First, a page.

TCJS Early-Career Scholar Forum | Global Nuclear Order and Japan

February 2, 2023


Type Lecture
Intended for General public / Enrolled students / Applying students / International students / Alumni / Companies / University students / Academic and Administrative Staff
Date(s) March 3, 2023 12:15 — 13:00
Location Online
Capacity 100 people
Entrance Fee No charge
Registration Method Advance registration required (Please register from this link)
Registration Period February 1, 2023 — March 3, 2023
Contact UTokyo Center for Contemporary Japanese Studies (TCJS)

Early-Career Scholar Forum

Global Nuclear Order and Japan
Jin Hamamura (Graduate School of Arts and Sciences, the University of Tokyo)

The Global Nuclear Order is in dire straits. Many nuclear-armed states are expanding their arsenals. Prospects of arms control between the United States and Russia are grim. The Nuclear Non-proliferation Treaty (NPT), the cornerstone of international security architecture in the nuclear field, is resented in some quarters for perpetuating a supposedly temporal inequality between five privileged nuclear weapon states and numerous non-nuclear weapon states, some of whom opted to establish the Treaty on the Prohibition of Nuclear Weapons (TPNW). Ukraine, a state who once inherited Soviet-era nuclear weapons on its soil but chose to become a non-nuclear weapon state under the NPT, is brutally invaded by Russia, a nuclear weapon state who threatens nuclear strikes against outside intervention in support of Ukraine, apparently attacks nuclear power plants there, and falsefully accuses Ukraine of trying to develop nuclear weapons. How does Japan find itself in this environment? We will explore this question.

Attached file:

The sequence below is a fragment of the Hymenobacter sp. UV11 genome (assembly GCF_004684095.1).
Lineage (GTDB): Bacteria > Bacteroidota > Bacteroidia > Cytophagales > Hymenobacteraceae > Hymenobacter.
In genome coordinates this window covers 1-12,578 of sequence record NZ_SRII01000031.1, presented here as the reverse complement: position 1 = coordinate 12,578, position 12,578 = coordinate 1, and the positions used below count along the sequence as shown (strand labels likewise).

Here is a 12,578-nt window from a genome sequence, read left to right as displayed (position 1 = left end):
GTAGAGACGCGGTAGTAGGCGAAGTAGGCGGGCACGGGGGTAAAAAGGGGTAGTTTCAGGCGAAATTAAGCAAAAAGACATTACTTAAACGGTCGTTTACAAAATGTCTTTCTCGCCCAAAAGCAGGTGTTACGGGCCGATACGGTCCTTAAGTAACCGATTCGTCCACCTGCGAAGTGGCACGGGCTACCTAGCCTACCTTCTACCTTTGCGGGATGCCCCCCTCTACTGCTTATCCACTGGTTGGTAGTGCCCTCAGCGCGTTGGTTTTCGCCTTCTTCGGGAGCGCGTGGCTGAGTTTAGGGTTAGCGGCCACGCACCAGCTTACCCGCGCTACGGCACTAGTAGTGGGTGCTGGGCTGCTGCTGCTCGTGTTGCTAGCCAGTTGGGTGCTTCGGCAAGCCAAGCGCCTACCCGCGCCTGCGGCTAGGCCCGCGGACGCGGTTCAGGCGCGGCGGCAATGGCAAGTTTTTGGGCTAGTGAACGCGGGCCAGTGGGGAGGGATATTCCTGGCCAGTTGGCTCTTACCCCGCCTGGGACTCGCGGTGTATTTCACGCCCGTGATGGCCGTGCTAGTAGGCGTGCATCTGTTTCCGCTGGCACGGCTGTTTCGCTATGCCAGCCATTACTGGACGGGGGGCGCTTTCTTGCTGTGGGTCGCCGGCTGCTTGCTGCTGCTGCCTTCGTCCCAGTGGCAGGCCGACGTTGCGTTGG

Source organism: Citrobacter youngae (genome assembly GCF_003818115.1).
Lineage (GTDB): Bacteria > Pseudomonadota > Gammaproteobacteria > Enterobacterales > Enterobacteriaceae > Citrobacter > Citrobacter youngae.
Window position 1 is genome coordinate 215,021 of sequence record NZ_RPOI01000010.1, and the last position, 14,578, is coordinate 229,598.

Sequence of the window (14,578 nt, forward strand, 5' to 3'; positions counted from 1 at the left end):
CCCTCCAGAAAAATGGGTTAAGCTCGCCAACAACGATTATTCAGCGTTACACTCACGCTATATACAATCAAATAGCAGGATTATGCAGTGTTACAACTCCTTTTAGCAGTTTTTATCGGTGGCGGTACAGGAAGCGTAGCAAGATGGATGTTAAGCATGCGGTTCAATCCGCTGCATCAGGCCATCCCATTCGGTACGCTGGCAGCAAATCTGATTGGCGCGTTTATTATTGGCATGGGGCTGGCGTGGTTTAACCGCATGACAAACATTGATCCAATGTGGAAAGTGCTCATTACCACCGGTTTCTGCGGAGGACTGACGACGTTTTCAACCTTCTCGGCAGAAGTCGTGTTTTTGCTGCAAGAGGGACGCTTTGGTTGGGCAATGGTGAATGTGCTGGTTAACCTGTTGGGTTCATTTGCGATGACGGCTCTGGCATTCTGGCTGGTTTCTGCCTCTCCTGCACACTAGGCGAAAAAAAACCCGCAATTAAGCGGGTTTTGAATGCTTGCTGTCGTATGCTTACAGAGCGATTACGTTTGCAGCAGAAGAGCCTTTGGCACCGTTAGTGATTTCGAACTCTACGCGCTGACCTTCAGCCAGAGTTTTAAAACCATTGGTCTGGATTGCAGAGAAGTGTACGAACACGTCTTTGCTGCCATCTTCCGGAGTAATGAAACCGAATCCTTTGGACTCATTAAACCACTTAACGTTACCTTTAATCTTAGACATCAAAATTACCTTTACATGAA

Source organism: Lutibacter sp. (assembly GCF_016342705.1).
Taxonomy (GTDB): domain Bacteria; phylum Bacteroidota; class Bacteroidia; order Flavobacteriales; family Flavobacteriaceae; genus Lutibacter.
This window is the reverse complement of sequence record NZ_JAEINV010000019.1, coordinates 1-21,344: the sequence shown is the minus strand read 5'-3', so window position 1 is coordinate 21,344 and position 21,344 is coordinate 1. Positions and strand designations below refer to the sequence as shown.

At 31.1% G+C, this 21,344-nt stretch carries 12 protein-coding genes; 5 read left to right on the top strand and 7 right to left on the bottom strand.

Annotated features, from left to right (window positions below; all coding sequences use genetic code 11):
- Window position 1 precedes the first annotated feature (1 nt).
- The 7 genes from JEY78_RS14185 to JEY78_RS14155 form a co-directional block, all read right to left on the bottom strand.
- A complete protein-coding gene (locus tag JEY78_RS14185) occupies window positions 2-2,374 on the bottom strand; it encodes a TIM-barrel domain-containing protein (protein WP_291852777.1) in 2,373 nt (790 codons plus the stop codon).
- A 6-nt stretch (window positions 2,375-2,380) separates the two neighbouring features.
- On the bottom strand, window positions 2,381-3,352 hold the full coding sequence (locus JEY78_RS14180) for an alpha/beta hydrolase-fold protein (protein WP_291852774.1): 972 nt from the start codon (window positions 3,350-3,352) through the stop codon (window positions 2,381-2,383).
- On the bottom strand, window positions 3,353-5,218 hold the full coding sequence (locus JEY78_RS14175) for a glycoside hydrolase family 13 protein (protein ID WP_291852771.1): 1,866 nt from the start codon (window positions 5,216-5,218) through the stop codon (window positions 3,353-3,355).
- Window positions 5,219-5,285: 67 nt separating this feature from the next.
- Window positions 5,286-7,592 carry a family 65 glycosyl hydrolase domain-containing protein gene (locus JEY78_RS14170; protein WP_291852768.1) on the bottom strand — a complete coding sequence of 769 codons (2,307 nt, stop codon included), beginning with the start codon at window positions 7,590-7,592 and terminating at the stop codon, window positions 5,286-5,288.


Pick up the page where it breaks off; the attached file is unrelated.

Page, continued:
Jin Hamamura is a Project Researcher at the Graduate School of Arts and Sciences, the University of Tokyo. He received his Ph.D. in the field of International Relations from the university in 2022. His research interests include international normative order, hierarchy in the international society, nuclear nonproliferation and disarmament, and dual use technology management. He received the Nanzan Award for Outstanding Research by Young Scholars in Social Ethics in 2017 for a peer-reviewed article in Kokusai Seiji as well as having contributed chapters to two edited books and received research grants from several foundations.
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